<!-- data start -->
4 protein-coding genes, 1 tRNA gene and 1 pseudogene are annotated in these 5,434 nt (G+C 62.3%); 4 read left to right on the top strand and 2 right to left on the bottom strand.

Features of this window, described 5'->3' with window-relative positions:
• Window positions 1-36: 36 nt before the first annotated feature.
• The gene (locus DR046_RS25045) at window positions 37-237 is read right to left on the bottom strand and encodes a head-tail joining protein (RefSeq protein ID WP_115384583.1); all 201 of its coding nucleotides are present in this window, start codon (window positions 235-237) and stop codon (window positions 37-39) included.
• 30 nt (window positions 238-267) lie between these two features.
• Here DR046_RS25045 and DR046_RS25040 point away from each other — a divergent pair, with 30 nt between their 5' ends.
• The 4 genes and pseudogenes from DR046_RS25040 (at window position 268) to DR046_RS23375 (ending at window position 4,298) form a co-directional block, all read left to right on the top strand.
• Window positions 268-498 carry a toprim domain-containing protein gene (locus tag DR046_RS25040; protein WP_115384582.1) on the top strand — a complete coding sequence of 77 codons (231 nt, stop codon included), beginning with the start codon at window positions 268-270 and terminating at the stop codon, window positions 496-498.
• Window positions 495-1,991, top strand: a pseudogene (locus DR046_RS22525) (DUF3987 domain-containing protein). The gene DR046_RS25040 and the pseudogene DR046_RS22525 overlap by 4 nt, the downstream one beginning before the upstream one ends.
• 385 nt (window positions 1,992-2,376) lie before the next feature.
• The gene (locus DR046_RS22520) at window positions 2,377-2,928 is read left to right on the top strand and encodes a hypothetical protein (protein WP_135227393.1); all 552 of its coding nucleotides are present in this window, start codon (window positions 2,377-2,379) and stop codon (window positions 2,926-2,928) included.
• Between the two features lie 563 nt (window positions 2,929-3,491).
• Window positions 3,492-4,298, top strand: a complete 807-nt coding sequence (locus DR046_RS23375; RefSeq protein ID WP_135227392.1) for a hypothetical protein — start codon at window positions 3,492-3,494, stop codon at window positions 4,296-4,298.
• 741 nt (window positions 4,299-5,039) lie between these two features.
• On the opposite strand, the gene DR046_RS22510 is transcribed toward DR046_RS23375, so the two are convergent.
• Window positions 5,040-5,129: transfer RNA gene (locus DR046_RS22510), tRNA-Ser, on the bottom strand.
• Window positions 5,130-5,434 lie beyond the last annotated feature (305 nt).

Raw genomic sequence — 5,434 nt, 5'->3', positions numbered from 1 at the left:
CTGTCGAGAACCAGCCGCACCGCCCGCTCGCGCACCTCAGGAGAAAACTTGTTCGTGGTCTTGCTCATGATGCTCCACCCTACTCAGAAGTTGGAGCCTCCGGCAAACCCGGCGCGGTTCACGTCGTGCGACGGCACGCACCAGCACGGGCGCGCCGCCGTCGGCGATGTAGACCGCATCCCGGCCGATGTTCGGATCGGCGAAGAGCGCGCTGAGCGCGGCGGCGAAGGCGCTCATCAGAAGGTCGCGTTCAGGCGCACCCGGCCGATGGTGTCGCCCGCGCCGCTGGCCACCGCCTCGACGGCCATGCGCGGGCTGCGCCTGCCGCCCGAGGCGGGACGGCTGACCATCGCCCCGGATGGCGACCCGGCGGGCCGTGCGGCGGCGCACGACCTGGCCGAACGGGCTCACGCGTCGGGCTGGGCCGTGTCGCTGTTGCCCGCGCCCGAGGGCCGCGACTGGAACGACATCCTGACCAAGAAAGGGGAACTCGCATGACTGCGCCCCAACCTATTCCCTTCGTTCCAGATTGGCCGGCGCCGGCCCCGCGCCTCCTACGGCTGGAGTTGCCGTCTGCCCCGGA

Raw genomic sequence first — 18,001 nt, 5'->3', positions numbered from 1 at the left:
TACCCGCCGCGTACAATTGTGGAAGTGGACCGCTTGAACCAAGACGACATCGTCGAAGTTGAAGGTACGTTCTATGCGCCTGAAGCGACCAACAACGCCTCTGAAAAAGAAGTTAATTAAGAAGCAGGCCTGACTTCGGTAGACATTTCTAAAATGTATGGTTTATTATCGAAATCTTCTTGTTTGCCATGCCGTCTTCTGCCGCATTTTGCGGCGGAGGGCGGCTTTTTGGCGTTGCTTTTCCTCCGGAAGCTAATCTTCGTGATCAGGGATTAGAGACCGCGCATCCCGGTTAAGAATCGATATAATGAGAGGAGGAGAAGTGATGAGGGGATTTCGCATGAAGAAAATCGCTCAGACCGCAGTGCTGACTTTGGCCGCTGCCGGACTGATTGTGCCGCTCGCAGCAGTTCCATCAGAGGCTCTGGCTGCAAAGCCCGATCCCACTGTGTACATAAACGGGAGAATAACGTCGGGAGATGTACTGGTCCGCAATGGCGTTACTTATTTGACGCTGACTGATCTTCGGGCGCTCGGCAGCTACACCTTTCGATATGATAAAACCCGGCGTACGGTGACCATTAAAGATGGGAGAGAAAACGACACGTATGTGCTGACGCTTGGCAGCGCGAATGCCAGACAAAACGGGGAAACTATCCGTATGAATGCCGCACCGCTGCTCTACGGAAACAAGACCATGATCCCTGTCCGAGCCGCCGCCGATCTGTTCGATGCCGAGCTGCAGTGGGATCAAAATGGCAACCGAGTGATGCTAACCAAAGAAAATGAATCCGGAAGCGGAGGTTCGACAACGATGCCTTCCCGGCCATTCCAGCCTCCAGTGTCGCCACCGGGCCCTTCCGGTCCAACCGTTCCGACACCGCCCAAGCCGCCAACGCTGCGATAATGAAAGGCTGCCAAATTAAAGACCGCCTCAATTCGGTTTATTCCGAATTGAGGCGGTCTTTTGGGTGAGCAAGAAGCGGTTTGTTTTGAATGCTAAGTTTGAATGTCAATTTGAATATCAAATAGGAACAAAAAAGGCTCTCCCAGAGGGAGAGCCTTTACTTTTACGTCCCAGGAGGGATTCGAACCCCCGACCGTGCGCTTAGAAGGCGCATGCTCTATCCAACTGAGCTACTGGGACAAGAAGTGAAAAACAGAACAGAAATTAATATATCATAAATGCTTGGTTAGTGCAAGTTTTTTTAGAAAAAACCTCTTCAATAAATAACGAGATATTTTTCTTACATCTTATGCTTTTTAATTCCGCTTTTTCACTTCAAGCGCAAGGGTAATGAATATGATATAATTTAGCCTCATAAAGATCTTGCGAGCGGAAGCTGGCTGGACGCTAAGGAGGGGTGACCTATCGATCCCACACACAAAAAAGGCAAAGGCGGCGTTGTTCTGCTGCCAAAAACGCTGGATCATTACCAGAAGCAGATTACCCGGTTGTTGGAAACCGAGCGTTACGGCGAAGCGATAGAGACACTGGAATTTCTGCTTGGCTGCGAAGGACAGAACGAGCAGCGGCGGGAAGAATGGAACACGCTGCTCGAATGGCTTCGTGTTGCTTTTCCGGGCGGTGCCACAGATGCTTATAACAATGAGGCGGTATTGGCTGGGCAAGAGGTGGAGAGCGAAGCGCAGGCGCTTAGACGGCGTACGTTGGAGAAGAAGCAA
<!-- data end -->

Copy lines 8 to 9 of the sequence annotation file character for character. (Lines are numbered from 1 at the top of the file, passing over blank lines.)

• Window positions 268-498 carry a toprim domain-containing protein gene (locus tag DR046_RS25040; protein WP_115384582.1) on the top strand — a complete coding sequence of 77 codons (231 nt, stop codon included), beginning with the start codon at window positions 268-270 and terminating at the stop codon, window positions 496-498.
• Window positions 495-1,991, top strand: a pseudogene (locus DR046_RS22525) (DUF3987 domain-containing protein). The gene DR046_RS25040 and the pseudogene DR046_RS22525 overlap by 4 nt, the downstream one beginning before the upstream one ends.